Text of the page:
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The railway was seen as a means of reviving a flagging local economy, as business was stagnant, unemployment high and common commodities from Nelson were expensive.
Progressive spirits such as John Plimmer and James Wallace repeatedly asked the Government to continue the line but were told it was not economically viable.
Public agitation for the railway grew and on September 16, 1880 seventy people gathered in the Odd Fellows’ Hall in Johnsonville to discuss the subject.
Two weeks later, in Wellington, a further meeting was called. Thirty gentlemen of high repute attended. Local leading businessmen, merchants, politicians and lawyers, men such as Travers, Wallace, Plimmer, Levin and Shannon.
It was at this meeting that a committee was formed to investigate whether a private company could build the railway.
It was decided to form a company and approach the Government for a charter to build the line. The Charter was approved. The North Island West Coast Railway Company was formed in 1881. The chairman was Mr L.G. Nathan. The committee of the company were Messrs. W.T.L. Travers, William Levin, Johnson, James Wallace, Moorhouse, George Shannon, Brandon, George, Hutchison, Woodward, A. Young, John Plimmer, Glen P. Buckley and Dr Grace. Some of these names survive as names of stations and towns of Levin, Shannon and Plimmerton.
Capital of £500,000 ($1,000,000) had to be raised in shares of £5 ($10) though full value was only called on over several years. The money was raised almost entirely in New Zealand, mainly in the area of the proposed line. A feature was that there were many small investors indicating that the public wanted the line built. It was printed that some Maoris invested with the money they received from the sale of their land. Later another £500,000 ($1,000,000) in capital was raised. The name was later changed to the Wellington and Manawatu Railway Company and the route was decided to be from Thorndon, Wellington to Longburn, not through Foxton as the Government had planned formerly.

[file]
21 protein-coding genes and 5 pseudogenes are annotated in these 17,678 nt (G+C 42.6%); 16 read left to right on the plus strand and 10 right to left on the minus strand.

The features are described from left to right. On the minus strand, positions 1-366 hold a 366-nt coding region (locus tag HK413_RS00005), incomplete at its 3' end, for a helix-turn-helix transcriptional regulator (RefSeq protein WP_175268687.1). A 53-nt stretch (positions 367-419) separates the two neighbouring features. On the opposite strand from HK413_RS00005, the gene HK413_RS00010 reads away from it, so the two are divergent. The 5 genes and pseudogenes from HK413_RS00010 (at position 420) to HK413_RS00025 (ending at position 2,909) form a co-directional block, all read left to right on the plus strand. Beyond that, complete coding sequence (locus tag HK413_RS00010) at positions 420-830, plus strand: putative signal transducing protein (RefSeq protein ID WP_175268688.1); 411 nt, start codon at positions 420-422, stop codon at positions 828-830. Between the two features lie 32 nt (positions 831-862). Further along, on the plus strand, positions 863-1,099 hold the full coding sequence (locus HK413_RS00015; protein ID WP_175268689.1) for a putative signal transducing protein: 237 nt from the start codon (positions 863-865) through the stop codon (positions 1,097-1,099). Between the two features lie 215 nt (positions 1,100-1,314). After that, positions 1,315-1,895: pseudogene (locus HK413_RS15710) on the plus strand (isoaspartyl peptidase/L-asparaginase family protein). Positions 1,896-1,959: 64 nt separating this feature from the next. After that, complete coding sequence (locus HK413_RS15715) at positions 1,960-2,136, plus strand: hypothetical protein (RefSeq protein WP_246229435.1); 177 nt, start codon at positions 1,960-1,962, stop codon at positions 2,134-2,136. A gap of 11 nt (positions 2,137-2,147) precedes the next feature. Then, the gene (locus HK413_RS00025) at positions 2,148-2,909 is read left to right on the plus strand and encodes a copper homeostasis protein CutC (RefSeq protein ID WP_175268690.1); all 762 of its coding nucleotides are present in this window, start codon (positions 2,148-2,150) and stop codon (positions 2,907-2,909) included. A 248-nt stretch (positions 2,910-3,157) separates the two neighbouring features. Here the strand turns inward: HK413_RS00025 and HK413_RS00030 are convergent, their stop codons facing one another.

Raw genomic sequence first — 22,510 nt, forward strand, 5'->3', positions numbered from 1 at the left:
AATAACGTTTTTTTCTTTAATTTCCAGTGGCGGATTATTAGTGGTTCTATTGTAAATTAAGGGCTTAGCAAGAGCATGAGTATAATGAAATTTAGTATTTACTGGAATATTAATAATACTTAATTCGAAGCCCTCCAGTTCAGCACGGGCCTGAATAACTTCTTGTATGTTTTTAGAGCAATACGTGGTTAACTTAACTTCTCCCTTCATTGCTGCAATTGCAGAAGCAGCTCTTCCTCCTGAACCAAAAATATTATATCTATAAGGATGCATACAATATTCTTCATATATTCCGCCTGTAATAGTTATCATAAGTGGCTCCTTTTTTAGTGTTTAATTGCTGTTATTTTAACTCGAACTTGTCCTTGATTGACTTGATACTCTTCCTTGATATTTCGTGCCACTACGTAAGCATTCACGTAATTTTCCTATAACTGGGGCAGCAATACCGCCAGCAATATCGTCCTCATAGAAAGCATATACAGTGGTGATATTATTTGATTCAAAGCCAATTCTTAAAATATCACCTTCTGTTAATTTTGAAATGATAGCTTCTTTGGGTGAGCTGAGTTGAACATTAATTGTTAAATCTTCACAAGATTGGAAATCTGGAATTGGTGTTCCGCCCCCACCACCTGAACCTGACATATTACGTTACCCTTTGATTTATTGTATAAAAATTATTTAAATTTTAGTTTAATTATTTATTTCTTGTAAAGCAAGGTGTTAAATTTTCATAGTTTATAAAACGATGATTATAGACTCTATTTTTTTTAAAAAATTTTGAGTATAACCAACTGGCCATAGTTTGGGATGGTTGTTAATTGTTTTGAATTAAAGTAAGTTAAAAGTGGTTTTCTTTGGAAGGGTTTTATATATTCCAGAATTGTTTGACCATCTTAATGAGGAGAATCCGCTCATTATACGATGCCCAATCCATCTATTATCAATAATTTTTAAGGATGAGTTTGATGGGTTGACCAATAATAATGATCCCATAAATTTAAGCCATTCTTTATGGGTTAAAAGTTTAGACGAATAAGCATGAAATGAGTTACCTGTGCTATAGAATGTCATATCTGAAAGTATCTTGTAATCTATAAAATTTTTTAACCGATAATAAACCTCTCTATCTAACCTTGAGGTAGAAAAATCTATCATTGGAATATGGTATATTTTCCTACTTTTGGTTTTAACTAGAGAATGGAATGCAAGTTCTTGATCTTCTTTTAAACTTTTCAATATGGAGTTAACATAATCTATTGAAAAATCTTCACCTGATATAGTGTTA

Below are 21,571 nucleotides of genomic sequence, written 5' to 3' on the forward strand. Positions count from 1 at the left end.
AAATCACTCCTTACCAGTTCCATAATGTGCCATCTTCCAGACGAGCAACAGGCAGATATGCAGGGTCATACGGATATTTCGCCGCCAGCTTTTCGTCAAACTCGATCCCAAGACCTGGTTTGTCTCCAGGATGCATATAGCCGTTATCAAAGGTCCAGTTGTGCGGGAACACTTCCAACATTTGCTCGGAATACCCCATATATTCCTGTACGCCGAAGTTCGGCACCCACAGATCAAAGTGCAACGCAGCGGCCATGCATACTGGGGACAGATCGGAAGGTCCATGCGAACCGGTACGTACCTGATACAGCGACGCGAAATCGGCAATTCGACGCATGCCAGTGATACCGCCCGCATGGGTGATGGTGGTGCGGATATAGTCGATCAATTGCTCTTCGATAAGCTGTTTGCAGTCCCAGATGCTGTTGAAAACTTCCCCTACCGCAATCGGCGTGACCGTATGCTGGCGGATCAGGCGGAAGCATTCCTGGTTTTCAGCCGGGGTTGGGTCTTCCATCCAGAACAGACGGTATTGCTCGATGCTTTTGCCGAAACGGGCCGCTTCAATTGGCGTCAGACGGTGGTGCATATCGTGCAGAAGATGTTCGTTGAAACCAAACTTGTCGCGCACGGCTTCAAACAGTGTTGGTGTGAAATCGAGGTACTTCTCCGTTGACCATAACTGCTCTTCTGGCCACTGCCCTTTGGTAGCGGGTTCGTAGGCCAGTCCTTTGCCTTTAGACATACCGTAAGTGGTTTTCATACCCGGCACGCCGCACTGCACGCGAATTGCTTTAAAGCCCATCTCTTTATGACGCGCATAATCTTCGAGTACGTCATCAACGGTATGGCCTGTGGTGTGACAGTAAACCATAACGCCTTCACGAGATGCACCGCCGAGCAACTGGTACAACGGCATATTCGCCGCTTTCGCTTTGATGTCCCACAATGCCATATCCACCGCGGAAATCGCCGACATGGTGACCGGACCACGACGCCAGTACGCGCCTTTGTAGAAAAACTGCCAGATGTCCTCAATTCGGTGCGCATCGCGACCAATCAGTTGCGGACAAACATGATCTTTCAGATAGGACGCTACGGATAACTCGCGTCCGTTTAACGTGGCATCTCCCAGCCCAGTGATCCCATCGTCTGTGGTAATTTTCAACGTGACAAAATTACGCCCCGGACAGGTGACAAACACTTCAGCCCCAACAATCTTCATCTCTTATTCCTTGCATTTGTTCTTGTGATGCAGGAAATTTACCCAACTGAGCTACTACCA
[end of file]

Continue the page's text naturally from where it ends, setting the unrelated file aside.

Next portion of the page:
A large area of land contiguous to the line was granted to the company as it was bought from the natives. The Charter provided that land at Thorndon would be reclaimed from the harbour by the company for station and yards. All the construction done to Johnsonville, materials and workshops went to the company.
Encouragement was received by the Government. Premier Hall promised that if a company was formed, to construct the railway, the Government would give it a grant of land and the right to reclaim 30 acres for a terminal in Wellington. Hall also agreed to make the company a present of a new iron bridge, imported from Britain, to span the narrow neck which divides Porirua harbour.
In addition, the Government introduced a bill into Parliament enabling the company to commence operations immediately on its formation.
In 1881 the Manawatu-Wellington Railway Company was registered with a capital of £500,000 raised by the issuing of a stock tender throughout the country and overseas.
In early 1882 the Railways Construction and Land Bill was passed. Later, the tenth of March, that year a contract was signed between the Government and the newly formed company. The contract stipulated, amongst other things, that firstly the company was to spend £50,000 within a year, secondly, that the line must be opened for traffic by September 25, 1887, thirdly, the Government was to exercise close control and supervision of all stages of construction, and finally, also most importantly to the company, the Government would endow Crown land to the value of £126,375, estimated to be 35% of the cost of the line, to the company.
Chief engineer Higginson was in charge of construction. He had experience in Russia, India and Mauritius. Higginson was given a free hand in choosing the route, with two provisos. Firstly, it must allow for easy construction and secondly, it must open up as much of the land endowment as possible.
One of Higginson’s first actions was to choose to extend the line to Longburn (shown in photo on the left) and to link up with the Government line to Palmerston North and northwards. However, the major reason behind extending the line to Longburn was that the Government endowment of £126,375 worth of land could be fulfilled, whereas if they stopped at Foxton only £96,580 in Crown land could be gained, a shortfall of £29,805; easily made up if the line went to Longburn.